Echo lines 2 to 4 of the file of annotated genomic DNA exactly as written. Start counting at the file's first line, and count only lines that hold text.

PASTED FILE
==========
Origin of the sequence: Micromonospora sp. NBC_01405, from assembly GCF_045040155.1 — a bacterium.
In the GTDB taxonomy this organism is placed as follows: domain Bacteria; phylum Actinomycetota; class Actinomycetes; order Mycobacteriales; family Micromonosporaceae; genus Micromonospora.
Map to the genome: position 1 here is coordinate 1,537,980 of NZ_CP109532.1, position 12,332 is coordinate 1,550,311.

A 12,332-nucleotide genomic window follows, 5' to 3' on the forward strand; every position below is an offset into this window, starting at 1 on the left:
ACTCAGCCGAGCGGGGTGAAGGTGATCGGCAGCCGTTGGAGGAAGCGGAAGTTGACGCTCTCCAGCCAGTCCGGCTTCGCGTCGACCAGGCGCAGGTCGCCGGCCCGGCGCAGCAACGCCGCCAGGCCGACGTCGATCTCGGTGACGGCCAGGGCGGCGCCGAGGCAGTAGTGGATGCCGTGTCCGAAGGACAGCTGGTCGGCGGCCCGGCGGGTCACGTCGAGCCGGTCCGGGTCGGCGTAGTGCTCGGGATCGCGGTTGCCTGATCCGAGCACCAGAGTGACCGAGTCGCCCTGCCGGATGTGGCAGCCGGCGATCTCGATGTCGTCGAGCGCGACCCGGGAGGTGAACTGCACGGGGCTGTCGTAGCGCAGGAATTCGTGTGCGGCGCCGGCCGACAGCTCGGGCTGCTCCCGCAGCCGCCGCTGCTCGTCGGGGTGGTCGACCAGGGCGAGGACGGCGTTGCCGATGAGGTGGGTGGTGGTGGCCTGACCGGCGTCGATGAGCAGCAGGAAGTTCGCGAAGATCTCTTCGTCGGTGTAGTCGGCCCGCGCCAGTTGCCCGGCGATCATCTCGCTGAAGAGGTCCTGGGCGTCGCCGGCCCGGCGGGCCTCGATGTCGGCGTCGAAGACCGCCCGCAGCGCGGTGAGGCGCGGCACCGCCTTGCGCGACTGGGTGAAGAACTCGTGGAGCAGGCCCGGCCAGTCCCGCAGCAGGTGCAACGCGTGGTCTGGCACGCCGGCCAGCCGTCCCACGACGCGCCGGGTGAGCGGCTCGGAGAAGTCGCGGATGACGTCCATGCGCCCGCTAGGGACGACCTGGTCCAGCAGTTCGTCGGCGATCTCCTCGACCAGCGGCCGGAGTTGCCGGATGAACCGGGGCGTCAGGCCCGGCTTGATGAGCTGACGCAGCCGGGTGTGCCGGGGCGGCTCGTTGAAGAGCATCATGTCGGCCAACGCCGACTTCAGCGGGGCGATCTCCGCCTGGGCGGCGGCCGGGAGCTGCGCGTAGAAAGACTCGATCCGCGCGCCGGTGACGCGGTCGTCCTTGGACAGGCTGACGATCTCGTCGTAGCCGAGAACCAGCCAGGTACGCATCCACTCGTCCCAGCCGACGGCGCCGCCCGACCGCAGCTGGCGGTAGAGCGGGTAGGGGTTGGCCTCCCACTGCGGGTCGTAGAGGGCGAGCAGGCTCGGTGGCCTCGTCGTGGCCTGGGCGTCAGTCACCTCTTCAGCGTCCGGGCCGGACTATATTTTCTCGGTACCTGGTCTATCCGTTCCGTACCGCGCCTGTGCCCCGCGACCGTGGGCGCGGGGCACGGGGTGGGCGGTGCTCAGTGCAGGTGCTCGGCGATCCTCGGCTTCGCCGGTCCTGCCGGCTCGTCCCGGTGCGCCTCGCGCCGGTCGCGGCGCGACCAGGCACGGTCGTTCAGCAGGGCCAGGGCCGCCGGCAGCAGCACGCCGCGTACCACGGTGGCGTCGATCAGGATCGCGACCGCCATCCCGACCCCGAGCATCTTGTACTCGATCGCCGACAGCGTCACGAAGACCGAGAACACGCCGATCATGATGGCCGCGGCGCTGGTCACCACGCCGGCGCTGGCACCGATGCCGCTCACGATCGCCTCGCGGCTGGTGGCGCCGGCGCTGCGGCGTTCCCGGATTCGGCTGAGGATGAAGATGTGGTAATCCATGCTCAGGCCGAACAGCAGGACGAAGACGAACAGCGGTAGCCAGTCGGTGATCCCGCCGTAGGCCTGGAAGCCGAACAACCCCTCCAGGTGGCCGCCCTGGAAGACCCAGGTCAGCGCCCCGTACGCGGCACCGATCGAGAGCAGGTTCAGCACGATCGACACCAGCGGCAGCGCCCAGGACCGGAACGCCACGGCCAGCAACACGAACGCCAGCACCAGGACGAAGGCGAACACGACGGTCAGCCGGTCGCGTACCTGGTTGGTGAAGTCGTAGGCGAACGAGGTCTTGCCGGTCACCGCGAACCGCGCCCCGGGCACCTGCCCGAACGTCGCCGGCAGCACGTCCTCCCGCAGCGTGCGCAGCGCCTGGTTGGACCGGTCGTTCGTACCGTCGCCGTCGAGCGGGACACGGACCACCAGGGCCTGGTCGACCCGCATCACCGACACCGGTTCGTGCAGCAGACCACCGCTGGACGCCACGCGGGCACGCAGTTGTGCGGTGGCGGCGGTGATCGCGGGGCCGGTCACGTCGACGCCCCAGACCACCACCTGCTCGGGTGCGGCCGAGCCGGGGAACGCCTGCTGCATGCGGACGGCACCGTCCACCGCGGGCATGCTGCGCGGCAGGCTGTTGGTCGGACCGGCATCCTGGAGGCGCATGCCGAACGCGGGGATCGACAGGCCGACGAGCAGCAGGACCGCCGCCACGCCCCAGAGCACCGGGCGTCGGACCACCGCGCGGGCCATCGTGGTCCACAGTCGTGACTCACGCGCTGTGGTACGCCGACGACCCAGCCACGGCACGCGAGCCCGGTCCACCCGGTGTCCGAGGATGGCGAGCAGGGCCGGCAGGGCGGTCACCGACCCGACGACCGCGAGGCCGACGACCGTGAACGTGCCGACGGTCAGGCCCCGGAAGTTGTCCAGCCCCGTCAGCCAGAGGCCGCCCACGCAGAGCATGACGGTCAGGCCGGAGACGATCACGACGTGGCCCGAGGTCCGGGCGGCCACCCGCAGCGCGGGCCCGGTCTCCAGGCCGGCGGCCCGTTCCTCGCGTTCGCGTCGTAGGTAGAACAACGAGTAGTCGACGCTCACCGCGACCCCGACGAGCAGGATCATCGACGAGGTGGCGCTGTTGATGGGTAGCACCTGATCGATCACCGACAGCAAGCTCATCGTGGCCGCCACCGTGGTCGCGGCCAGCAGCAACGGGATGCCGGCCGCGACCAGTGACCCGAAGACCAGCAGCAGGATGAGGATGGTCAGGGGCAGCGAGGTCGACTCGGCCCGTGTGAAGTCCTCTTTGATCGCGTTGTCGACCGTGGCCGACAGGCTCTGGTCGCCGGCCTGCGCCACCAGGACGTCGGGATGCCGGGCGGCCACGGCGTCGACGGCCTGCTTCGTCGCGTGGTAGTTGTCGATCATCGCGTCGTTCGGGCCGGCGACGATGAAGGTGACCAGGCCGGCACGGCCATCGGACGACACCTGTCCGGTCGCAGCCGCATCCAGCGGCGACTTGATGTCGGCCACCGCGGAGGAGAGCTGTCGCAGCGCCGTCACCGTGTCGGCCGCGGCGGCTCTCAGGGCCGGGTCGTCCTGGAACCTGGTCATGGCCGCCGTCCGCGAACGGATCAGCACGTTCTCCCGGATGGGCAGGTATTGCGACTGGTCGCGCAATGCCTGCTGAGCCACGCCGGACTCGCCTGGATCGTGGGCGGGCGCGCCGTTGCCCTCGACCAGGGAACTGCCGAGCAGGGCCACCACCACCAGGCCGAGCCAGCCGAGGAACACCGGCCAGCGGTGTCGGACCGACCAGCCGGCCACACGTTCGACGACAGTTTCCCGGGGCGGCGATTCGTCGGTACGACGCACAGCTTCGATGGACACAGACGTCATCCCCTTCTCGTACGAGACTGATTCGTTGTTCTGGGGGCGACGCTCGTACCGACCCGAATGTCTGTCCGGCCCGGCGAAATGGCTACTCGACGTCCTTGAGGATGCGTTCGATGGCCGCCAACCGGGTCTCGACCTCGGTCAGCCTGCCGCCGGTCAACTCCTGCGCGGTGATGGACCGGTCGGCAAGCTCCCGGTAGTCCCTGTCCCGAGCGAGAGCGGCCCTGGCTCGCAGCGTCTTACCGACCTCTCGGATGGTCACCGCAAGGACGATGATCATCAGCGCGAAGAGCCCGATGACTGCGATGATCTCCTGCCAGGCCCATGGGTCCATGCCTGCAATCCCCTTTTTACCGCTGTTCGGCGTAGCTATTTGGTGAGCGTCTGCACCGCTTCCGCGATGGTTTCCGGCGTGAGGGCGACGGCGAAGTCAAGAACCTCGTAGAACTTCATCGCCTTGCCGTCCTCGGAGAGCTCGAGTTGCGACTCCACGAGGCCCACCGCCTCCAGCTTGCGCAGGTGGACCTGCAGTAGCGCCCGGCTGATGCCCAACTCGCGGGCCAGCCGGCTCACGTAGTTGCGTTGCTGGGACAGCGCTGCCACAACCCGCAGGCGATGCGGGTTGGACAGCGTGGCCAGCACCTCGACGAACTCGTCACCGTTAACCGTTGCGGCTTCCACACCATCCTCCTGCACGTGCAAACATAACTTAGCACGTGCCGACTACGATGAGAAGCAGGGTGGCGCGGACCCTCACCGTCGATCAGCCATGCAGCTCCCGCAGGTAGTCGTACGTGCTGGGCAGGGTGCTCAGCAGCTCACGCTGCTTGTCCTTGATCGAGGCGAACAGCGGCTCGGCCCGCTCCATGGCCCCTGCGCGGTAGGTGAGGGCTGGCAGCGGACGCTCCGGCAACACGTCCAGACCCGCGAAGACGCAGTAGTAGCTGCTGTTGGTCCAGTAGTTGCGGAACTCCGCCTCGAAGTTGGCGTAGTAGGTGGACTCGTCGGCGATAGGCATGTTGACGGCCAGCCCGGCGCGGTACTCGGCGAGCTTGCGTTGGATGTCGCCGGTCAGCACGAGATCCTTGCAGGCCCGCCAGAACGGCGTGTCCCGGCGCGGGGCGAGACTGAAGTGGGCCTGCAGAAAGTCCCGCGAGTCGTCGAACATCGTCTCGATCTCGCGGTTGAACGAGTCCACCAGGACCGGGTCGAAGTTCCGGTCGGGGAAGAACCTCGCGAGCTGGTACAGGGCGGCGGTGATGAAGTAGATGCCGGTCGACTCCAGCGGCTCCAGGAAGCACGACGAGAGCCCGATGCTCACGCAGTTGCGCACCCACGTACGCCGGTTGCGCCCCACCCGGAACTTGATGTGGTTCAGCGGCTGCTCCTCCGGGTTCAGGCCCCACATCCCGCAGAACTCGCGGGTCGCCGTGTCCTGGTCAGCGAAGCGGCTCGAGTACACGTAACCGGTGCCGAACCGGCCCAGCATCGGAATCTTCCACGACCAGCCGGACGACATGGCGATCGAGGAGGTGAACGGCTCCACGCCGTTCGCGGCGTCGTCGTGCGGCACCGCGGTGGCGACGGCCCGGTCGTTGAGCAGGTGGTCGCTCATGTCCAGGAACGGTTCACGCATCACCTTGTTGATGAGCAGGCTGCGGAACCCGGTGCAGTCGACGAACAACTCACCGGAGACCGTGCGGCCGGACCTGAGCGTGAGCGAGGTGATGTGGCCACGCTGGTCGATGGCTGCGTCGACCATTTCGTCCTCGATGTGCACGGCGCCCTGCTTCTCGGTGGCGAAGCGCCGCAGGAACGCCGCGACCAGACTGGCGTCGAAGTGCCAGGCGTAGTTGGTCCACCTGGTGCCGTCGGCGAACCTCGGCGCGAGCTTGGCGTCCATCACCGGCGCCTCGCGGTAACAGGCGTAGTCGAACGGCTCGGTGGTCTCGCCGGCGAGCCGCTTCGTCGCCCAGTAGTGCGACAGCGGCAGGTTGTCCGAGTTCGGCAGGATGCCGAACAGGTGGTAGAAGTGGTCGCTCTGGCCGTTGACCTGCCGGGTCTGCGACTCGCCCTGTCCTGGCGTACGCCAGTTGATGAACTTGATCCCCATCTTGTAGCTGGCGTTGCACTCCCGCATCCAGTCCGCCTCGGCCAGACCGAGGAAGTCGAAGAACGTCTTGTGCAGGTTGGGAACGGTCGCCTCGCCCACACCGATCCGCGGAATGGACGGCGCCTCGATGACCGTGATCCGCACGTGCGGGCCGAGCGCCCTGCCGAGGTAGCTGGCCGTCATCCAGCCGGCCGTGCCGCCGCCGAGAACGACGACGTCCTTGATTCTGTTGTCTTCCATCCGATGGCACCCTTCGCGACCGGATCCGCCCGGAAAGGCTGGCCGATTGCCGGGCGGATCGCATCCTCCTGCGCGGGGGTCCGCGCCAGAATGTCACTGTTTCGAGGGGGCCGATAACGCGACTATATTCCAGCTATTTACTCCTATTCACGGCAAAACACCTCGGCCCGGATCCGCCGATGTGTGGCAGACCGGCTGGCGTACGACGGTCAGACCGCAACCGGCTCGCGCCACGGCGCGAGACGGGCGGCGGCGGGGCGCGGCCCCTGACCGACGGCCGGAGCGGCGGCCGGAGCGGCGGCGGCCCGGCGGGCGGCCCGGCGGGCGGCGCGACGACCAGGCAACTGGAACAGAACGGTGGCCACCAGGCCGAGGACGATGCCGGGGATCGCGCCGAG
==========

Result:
In the GTDB taxonomy this organism is placed as follows: domain Bacteria; phylum Actinomycetota; class Actinomycetes; order Mycobacteriales; family Micromonosporaceae; genus Micromonospora.
Map to the genome: position 1 here is coordinate 1,537,980 of NZ_CP109532.1, position 12,332 is coordinate 1,550,311.

A 12,332-nucleotide genomic window follows, 5' to 3' on the forward strand; every position below is an offset into this window, starting at 1 on the left: